Questioning the Validity of Linguistic Relativism

In a pair of essays that each examines the concepts of Linguistic relativism and linguistic determinism, each comes to different conclusions. In the first essay, authors John J. Gumperz and Stephen C. Levinson conclude that the earliest arguments for linguistic determinism and relativism may not be entirely supportable, but that there is some evidence that they do exist to some degree. Author Steve Pinker takes an opposing view, asserting that the concepts of linguistic determinism and relativism simply are not supportable by facts and evidence. Each essay makes a strong case in support of its position, and in the end it seems that the truth may lie somewhere in the middle.

Linguistic determinism takes the view that the way that people think is shaped by their language. Different cultures have different languages; this conclusion is obviously correct. The argument in favor of linguistic determinism holds that these different languages shape how those who speak them see and talk about the world. In order to discuss a particular idea, the language must have words to associate with that idea. Languages offer different categories and terminologies to describe reality, and these words “determine” how their users think. In linguistic relativism, the differences between languages means that those who speak different languages must therefore think differently. The strong form of the argument says that language determines how we think; the weaker form says that we think differently based on differences in language.

Proponents of linguistic relativism assert that there are strong connections between language, thought, and culture (Gumperz and Levinson, 1996, p193). Language is a component of culture, and it is also the construction material for our ability to think. This has been an area of interest for anthropologists and other researchers, and many have claimed that different cultures have different worldviews because of the phenomenon of linguistic relativism. Gumperz and Levinson acknowledge that modern research into how humans think has developed well beyond the point where it was when ideas about linguistic relativism and determinism were first developed (p193), but they do assert that there is some evidence for the effect these theories have on the way we think, and differences in the way speakers of different languages think.

Pinker completely rejects this idea, noting that the relatively recent development of cognitive science has given us a better understanding of how the brain works, and has shown that the functions of the human brain are largely universal (1996, p204). After rejecting the concepts of linguistic determinism and linguistic relativism based on the advances in the study of the brain, Pinker then goes on to debunk much of the evidence supporters of those ideas claimed to have found. Two of the most prominent theorists in this area were Benjamin Lee Whorf, a proponent of the idea that language shapes thought, and Edward Sapir, who asserted that the differences in languages meant that speakers of different languages actually thought in different ways. Pinker examines the actual linguistic evidence offered by Sapir and Whorf, and asserts that much of it was simply incorrect; in other words, many of the differences that it was claimed existed between languages did not, in fact, exist (pp205, 206).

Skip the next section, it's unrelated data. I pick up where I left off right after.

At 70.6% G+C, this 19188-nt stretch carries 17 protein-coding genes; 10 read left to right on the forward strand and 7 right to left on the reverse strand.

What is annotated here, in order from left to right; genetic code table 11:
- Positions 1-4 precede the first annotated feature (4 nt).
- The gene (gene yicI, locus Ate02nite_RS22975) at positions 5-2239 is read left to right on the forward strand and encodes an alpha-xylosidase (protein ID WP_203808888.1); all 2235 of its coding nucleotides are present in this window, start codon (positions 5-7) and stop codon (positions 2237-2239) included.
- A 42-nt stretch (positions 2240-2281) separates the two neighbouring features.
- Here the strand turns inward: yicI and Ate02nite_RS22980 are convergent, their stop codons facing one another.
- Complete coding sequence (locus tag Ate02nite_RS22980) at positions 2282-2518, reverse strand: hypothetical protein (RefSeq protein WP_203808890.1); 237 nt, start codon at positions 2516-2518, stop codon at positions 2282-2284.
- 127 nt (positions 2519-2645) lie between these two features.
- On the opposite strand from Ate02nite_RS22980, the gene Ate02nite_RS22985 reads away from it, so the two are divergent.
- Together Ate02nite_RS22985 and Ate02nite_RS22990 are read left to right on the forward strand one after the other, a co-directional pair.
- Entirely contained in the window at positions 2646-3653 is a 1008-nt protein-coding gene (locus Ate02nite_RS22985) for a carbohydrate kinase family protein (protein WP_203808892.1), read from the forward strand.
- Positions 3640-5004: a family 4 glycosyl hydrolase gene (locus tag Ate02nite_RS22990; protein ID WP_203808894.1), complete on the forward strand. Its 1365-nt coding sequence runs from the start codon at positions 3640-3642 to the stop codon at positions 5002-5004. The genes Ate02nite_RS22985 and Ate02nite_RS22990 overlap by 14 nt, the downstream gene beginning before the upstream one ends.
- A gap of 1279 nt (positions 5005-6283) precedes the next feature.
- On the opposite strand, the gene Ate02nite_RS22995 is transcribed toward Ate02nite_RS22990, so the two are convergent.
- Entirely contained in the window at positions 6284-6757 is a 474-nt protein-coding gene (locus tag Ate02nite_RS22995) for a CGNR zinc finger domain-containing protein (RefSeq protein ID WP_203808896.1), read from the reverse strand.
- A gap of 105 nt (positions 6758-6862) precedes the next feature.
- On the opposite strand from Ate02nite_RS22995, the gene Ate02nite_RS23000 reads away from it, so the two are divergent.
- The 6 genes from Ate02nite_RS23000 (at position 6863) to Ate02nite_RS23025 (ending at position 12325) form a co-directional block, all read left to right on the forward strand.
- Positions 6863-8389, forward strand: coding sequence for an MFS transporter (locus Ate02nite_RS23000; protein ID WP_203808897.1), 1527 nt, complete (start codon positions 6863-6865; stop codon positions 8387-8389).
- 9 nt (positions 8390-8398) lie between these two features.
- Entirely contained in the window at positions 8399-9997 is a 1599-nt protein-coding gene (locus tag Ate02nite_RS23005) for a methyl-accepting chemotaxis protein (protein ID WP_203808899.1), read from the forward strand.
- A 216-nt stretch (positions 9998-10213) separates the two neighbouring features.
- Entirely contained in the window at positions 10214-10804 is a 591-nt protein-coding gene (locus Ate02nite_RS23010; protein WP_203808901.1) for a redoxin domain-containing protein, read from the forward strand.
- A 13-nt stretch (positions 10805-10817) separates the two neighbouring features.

Pinker goes on to debunk earlier ideas that language and thought were virtually interchangeable. According to Pinker, modern cognitive science disproves such a notion, and seems to be saying that language may be the way we express our thoughts, but that it is not the same thing as thoughts. Pinker says that we “do not think in English or Chinese or Apache,” but that instead we “think in a language of thought,” which he calls “mentalese” (p212).  It may be fair to say that each essay makes some points well, but neither completely negates the other. Even if humans all do share a common “mentalese,” it can still be difficult for speakers of different languages to communicate with each other. Cultural differences may also mean that different cultures see the world differently, but these differences are generally superficial, and may have more to do with what a particular culture values or emphasizes.

Overall, Pinker makes the stringer case. As has been the case throughout history, explanations about natural phenomena, biological processes, and cultural and social development have always been discussed in the context of their times. Linguistic relativism and linguistic determinism were theoretical constructs developed at a time when anthropological studies were exploding, and anthropologists sought to apply their viewpoints and perspectives on a variety of phenomena and processes. More recently, however, researchers have expanded the field of cognitive sciences, giving us our best glimpses so far into how the brain works. It is this field that tells us that while we may have some significant cultural and social differences, these disparities are underpinned by cognitive processes that are universal among the members of the human species.


Gumperz, J. J. and Levinson, S. C. (1996).  Linguistic Relativity Re-Examined.  Language thinking, and reality.  From Rethinking Linguistic Relativity, pp. 192 – 202, Cambridge University Press.  Reprinted by Permission.

Pinker, S. (1994).  Mentalese.  From The Language Instinct:  How the Mind Creates Language.pp. 45 – 57 and 69 – 73. Reprinted by permission of Harper Collins Publishers.